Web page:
Bird Flu Still of Critical Concern
Bird Flu Still of Critical Concern, Needs More International Attention – UN Official
New York, Jul 5 2005 10:00AM
Bird flu, which health officials fear could mutate into a deadly human pandemic, in a worst-case scenario, remains a critical concern in many Asian countries and requires more attention by both affected states and the international community, according to the United Nations Food and Agriculture Organization (FAO).
“Eradication of the virus from the eight affected Asian countries will not be easily achieved,” FAO Chief Veterinary Officer Joseph Domenech told an international conference on bird flu in Kuala Lumpur, Malaysia, yesterday. The meeting is jointly organized by FAO, the UN World Health Organization (WHO) and the inter-governmental World Organization for Animal Health (OIE).
“We notice with considerable relief that a recent joint WHO/FAO/OIE mission to Viet Nam concluded that there is currently no evidence of virus change and that the virus is not as widely spread among humans as initially thought,” he added, noting that there was therefore no need at the moment to raise the level of pandemic alert.
“But there is also no reason for complacency,” he declared. “The virus continues to circulate in poultry and wild birds and requires highest attention. Many questions remain unanswered and more research and major investments for national and regional control operations are required.”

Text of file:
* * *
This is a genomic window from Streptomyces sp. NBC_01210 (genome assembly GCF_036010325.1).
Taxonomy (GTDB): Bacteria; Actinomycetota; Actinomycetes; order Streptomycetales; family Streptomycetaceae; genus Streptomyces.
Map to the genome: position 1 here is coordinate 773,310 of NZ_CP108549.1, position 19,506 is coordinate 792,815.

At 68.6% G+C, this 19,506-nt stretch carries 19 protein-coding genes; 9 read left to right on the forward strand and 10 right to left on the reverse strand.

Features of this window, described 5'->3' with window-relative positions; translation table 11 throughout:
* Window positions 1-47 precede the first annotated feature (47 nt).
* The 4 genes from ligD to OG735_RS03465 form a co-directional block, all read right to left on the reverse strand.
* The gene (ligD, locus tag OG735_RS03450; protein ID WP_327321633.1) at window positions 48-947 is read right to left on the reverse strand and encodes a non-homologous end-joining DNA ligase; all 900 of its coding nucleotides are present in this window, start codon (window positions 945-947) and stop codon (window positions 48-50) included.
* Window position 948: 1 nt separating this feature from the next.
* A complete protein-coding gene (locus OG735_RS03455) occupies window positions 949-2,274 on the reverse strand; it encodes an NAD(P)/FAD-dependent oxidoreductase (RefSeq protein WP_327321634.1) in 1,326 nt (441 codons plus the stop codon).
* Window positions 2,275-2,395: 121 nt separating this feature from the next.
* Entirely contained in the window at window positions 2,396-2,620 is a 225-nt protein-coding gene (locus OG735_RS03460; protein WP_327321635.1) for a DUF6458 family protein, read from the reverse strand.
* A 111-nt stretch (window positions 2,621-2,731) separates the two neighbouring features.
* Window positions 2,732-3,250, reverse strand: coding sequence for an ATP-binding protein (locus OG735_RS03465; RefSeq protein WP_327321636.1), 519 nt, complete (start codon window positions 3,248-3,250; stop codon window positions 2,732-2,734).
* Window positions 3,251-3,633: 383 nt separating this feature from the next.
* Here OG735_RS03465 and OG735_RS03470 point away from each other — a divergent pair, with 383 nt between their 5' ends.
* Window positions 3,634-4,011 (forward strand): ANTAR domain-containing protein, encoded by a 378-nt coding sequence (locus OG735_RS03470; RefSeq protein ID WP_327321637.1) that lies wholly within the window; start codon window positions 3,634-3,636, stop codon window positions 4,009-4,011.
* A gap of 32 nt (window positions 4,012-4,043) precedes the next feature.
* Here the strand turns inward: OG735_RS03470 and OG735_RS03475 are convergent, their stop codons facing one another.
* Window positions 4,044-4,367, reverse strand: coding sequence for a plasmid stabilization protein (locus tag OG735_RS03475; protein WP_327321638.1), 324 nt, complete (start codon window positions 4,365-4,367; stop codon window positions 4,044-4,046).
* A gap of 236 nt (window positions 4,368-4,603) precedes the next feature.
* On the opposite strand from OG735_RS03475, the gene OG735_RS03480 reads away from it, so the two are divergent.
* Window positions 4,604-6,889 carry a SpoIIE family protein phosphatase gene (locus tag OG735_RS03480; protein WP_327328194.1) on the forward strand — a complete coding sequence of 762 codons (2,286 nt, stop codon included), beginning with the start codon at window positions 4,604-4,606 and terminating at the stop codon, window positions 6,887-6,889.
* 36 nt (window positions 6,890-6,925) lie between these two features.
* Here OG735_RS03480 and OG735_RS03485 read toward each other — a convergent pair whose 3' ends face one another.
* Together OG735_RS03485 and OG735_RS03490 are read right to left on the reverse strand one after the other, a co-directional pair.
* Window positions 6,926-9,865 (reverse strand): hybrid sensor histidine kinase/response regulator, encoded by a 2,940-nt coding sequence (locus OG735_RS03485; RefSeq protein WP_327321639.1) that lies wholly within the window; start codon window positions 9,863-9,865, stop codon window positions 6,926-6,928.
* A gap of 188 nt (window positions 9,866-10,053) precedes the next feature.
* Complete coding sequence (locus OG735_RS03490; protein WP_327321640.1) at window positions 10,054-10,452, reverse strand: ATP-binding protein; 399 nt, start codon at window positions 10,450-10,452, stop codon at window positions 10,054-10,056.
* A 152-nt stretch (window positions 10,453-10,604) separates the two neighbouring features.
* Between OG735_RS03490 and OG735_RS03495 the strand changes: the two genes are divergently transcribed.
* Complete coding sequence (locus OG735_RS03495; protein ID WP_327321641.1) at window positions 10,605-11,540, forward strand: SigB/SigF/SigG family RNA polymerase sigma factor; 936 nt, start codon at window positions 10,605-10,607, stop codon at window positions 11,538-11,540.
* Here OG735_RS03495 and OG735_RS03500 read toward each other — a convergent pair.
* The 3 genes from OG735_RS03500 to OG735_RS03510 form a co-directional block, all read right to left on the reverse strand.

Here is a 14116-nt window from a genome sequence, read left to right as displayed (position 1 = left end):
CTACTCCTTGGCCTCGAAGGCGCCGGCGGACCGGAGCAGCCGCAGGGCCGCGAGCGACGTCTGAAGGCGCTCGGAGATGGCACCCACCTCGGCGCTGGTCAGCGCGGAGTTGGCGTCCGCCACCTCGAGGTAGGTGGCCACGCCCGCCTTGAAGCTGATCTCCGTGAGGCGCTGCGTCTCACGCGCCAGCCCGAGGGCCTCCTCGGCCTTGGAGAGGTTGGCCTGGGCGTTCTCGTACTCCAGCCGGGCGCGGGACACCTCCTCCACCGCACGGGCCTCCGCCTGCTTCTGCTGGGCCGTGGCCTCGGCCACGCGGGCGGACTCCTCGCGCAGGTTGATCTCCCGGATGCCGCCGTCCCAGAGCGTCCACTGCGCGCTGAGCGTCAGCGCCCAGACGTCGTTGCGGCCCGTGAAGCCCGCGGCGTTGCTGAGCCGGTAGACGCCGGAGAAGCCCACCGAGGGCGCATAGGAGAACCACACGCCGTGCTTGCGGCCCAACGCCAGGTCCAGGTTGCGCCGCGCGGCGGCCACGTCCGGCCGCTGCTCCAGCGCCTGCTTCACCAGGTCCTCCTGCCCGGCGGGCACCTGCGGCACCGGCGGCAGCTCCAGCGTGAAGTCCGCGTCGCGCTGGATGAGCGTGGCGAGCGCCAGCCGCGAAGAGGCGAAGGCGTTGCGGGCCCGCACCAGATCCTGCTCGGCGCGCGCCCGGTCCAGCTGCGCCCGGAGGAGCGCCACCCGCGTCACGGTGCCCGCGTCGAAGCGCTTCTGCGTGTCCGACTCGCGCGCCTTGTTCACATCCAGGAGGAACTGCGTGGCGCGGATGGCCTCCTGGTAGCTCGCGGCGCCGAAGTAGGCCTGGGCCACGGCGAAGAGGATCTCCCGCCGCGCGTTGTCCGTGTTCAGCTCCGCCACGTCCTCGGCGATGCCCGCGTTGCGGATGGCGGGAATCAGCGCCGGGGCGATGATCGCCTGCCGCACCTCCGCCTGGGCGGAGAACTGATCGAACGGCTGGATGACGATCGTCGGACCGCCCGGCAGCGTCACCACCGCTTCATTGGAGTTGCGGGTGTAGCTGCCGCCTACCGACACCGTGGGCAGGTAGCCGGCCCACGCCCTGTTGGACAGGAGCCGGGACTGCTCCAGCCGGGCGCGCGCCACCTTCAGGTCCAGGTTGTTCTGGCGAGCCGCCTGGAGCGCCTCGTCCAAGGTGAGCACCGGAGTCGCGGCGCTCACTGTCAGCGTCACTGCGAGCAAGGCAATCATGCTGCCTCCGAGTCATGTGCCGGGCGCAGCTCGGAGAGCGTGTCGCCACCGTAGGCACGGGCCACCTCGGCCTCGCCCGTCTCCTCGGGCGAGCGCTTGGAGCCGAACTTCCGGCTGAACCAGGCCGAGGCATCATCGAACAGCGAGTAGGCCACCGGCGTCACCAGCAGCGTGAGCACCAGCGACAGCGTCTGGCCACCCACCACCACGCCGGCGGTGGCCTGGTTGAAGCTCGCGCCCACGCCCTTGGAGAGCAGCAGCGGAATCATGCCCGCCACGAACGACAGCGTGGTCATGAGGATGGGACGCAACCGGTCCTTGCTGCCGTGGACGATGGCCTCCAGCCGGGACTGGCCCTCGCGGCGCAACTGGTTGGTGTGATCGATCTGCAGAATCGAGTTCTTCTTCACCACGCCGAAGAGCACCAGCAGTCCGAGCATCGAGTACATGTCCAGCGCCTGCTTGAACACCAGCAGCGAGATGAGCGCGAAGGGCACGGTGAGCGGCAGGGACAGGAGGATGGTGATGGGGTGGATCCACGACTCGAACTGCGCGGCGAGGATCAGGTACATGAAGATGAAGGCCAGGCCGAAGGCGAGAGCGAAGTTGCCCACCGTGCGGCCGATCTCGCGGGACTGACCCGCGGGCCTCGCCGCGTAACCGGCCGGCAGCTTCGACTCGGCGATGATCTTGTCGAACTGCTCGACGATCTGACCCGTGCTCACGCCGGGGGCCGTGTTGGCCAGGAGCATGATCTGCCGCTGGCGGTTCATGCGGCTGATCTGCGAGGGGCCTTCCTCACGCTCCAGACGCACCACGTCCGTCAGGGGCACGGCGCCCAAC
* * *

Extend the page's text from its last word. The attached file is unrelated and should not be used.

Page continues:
WHO is concerned that continuing transmission from birds to humans might give avian and human influenza viruses an opportunity to exchange genes, facilitating a pandemic that in a worst case scenario could kill tens of millions of people worldwide. The so-called Spanish flu pandemic of 1918-1920, unrelated to the present virus, is estimated to have killed between 20 million and 40 million people around the world.
Mr. Domenech called upon affected countries to share information openly about their prevention and control strategies and stressed that in some countries, such as Viet Nam, where the virus is widely spread, massive vaccination could be the only way to reduce infection in poultry to protect humans.
He advised against the use of antiviral drugs such as amantadine, an important anti-flu drug meant for humans, following its reported use by Chinese farmers to treat major bird flu outbreaks among chickens. “The use of an anti-viral drug in poultry will create drug resistance and will hamper the treatment of avian flu in humans,” he said, calling on the Chinese authorities to be more transparent about their control strategies.
There have been more than 100 reported human infections, about 50 of them fatal, since the first case linked to widespread poultry outbreaks in Viet Nam and Thailand was reported in January last year. Nearly 140 million domestic birds have died or been culled over the past year in South-East Asia in an effort to curb the spread of the disease.